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Barron's Booknotes-A Separate Peace by John Knowles

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CHAPTER 4

Notice the vocabulary Gene uses to describe Finny sleeping on the beach the next morning as dawn breaks: "he looked more dead than asleep... gray waves hissing mordantly... gray and dead-looking... the beach... became a spectral gray-white... Phineas... made me think of Lazarus." John Knowles likes to set a mood by painting a background portrait of nature's face.

Sometimes mood is as simple as our feeling cheerful on a sunny day or mournful on a cloudy one. Sometimes it's as obvious as the womblike effect of the old and comforting Devon School buildings, whose walls insulate the boys from the outside. This time Knowles makes us feel a sense of foreboding, only to end it suddenly when Gene remembers an obligation closer at hand: his trigonometry test.

Finny insists on one more swim, their bicycle ride back to school wears Gene out, Gene can't think straight and flunks the test-all because of Finny. Blitzball follows, then the required evening leap from the tree over the river, then it's back to studying.



As the two boys sit opposite each other in their room, their heads bent over books in a pool of light, we note yet another important difference between them. All along Finny has conceived of Gene as a natural scholar certain to graduate at the head of their class, paralleling Finny's natural ability as the top athlete. In Gene's increasingly confused mind, however, he thinks of his intellectual prowess as a threat to Finny's superiority. Gene convinces himself that Finny is plotting to disrupt his concentration. Was the trip to the beach a part of some grand scheme to interrupt Gene's studies again and again with an unending series of diversions and games? "If I was the head of the class on Graduation Day and... won [the scholarship award], then... we would be even." This is a turning point for Gene, a revelation that transforms in an instant his perception of their friendship.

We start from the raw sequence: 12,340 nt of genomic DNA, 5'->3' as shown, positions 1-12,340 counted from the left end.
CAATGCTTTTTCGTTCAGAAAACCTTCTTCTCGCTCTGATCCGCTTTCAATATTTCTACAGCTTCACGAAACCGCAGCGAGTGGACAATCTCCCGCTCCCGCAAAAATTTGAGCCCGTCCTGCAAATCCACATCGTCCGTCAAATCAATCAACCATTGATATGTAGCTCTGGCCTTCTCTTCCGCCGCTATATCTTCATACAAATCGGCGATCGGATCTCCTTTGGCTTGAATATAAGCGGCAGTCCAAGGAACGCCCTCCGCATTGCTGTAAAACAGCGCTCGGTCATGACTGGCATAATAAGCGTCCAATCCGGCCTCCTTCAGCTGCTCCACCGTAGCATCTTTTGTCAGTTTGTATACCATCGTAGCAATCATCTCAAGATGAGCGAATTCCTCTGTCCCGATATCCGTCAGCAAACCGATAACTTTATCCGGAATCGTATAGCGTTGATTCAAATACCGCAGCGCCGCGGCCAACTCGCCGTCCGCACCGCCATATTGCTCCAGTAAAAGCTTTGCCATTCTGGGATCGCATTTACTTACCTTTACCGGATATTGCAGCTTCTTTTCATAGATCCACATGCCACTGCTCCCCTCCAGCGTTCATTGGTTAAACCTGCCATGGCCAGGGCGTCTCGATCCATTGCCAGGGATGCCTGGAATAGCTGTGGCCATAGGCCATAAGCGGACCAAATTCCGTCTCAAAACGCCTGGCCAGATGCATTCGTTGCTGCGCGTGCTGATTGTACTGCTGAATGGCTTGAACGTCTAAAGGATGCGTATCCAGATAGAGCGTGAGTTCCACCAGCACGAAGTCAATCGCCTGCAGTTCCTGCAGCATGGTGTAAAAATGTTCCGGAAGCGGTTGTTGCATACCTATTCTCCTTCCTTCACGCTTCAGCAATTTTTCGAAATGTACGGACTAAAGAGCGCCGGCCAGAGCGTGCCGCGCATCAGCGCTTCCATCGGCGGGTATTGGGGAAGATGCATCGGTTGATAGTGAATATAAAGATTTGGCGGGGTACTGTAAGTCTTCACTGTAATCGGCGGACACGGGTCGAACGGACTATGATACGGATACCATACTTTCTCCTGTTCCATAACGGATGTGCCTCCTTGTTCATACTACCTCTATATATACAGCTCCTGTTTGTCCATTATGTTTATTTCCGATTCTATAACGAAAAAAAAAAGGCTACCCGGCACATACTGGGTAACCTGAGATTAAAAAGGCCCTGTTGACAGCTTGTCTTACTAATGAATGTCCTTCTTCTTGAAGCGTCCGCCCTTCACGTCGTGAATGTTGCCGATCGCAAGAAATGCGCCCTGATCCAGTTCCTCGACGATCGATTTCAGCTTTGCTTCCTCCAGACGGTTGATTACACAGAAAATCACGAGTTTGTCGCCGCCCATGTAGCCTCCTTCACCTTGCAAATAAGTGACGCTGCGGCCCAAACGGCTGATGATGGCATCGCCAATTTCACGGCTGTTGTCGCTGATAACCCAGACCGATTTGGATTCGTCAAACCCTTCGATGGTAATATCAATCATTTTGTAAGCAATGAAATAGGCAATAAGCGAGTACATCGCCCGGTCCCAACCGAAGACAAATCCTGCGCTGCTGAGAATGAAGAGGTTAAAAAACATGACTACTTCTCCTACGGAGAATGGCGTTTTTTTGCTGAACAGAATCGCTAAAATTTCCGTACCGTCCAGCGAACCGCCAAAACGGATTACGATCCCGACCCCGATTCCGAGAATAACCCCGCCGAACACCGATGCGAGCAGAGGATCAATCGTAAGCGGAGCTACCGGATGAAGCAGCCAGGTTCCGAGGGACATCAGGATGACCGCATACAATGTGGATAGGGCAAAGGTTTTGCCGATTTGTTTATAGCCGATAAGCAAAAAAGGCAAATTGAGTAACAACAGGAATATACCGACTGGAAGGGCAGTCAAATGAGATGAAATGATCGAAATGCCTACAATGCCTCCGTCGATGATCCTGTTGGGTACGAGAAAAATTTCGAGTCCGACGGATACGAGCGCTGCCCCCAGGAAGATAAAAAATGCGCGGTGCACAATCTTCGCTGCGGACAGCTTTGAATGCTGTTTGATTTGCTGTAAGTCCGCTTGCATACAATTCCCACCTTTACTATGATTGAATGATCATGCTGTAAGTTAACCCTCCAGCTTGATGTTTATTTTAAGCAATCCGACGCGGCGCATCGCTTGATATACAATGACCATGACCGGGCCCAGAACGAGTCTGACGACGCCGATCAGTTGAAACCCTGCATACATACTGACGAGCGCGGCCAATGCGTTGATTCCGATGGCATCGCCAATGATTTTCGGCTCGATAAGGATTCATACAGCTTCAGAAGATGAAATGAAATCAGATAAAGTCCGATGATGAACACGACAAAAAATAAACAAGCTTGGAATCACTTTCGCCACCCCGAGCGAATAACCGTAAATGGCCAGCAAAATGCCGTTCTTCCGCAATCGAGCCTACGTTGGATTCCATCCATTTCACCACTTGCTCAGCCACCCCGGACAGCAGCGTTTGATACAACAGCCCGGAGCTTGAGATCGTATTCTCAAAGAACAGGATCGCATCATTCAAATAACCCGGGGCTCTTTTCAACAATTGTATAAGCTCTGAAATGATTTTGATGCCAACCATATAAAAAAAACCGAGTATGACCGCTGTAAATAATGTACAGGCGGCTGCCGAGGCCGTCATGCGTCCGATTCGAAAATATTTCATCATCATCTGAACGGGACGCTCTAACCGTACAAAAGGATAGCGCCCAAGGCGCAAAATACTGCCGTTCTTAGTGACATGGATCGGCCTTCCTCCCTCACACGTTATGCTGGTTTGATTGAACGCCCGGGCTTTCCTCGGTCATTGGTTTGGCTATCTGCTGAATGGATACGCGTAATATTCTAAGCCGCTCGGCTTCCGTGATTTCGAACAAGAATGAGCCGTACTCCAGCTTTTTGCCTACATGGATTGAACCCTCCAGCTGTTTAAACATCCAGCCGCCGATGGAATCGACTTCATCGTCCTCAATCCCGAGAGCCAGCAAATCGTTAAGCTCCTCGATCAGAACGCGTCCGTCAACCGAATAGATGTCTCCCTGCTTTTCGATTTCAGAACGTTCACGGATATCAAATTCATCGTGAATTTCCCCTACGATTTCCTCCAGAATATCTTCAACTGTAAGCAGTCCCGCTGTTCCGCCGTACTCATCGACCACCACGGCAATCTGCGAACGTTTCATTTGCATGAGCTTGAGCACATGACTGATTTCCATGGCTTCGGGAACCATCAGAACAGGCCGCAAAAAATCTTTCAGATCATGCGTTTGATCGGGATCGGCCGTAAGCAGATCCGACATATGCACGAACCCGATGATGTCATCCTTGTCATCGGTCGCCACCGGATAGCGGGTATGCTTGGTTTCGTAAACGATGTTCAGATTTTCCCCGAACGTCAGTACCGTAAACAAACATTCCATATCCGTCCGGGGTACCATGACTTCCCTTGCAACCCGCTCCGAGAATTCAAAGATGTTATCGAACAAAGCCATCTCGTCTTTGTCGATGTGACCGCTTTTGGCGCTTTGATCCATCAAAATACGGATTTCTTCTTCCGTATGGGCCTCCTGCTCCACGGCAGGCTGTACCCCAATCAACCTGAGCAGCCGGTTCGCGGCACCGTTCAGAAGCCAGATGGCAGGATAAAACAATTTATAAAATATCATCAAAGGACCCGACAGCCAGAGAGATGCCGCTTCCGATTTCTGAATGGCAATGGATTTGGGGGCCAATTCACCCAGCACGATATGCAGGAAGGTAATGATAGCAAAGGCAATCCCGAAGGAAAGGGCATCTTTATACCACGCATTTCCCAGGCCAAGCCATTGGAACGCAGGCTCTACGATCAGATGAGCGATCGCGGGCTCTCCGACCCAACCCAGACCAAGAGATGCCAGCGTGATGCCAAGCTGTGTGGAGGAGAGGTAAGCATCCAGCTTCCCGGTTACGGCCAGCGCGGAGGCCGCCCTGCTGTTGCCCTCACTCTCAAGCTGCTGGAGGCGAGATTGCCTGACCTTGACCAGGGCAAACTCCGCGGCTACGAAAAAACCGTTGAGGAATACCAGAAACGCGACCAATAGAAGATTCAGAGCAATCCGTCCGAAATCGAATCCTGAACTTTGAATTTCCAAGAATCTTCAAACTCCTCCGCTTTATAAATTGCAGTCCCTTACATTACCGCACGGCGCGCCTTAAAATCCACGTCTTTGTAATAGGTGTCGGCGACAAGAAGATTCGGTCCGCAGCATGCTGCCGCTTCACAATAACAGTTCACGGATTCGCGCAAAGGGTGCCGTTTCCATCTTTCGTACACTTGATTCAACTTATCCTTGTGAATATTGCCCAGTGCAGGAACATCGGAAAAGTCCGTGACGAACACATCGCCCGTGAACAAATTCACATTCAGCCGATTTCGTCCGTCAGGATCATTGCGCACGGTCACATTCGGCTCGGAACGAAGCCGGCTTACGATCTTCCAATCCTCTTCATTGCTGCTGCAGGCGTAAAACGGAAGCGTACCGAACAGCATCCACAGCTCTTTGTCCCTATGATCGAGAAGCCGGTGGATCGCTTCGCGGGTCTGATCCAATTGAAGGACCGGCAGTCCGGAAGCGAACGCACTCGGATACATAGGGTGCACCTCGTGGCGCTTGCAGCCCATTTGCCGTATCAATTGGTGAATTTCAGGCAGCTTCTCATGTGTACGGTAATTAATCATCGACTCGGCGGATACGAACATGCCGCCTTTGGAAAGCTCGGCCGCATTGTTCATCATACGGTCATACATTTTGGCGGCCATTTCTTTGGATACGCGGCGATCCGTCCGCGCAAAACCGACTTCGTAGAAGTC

Gene's fearful thoughts run wild, and he fights to keep a calm exterior even as the whole structure of their relationship crumbles in his mind. Gene convinces himself that Finny could never stand the thought of the two of them coming out "even," the one in sports and the other in studies. He convinces himself in moments that he and Finny are the very opposite of friends, that they are bitter rivals to the finish, each out for himself alone. "You did hate him for breaking that school swimming record, but so what? He hated you for getting an A in every course but one last term. You would have had an A in that one except for him. Except for him."

The dark thoughts fall like hail. All the doubt and resentment Gene has been suppressing for so long break free to discolor memories of bright summer days passed in innocent play. Suddenly it appears to Gene that their games were all part of Finny's master plan to bring about Gene's downfall: "It was all cold trickery, it was all calculated, it was all enmity."

NOTE: Gene's revelations force us to look back and reexamine everything that's happened between the two boys thus far. Can we agree with Gene's interpretation, or is he making it up out of desperation, as a means of escaping Finny's grasp? Is Finny really a devil rather than a saint, a demon rather than an inspiration to all who come in contact with him? Is it fair for Gene to blame Finny's basic strength of character for his own lack of certainty and strength? Can Gene's resolute reversal hold sway for the rest of the story, or is it merely a passing phase, though a dangerous one, on the road of a good friendship that will have its ups and downs but will ultimately, if it is a true friendship, survive adversity?

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Barron's Booknotes-A Separate Peace by John Knowles
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